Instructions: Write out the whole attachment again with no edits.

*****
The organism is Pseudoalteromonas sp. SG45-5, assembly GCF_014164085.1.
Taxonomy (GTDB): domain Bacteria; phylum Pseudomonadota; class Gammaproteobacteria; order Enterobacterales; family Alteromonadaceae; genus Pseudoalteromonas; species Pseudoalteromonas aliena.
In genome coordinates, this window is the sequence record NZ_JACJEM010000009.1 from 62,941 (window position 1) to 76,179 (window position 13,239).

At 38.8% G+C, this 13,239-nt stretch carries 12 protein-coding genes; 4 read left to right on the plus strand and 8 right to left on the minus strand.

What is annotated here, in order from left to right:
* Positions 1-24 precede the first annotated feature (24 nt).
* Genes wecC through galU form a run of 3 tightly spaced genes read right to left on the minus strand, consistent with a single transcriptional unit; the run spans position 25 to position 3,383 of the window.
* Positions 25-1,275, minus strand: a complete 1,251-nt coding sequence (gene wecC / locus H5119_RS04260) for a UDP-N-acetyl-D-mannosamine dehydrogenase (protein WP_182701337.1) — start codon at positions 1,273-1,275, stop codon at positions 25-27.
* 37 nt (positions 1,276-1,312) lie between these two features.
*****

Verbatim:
The organism is Pseudoalteromonas sp. SG45-5, assembly GCF_014164085.1.
Taxonomy (GTDB): domain Bacteria; phylum Pseudomonadota; class Gammaproteobacteria; order Enterobacterales; family Alteromonadaceae; genus Pseudoalteromonas; species Pseudoalteromonas aliena.
In genome coordinates, this window is the sequence record NZ_JACJEM010000009.1 from 62,941 (window position 1) to 76,179 (window position 13,239).

At 38.8% G+C, this 13,239-nt stretch carries 12 protein-coding genes; 4 read left to right on the plus strand and 8 right to left on the minus strand.

What is annotated here, in order from left to right:
* Positions 1-24 precede the first annotated feature (24 nt).
* Genes wecC through galU form a run of 3 tightly spaced genes read right to left on the minus strand, consistent with a single transcriptional unit; the run spans position 25 to position 3,383 of the window.
* Positions 25-1,275, minus strand: a complete 1,251-nt coding sequence (gene wecC / locus H5119_RS04260) for a UDP-N-acetyl-D-mannosamine dehydrogenase (protein WP_182701337.1) — start codon at positions 1,273-1,275, stop codon at positions 25-27.
* 37 nt (positions 1,276-1,312) lie between these two features.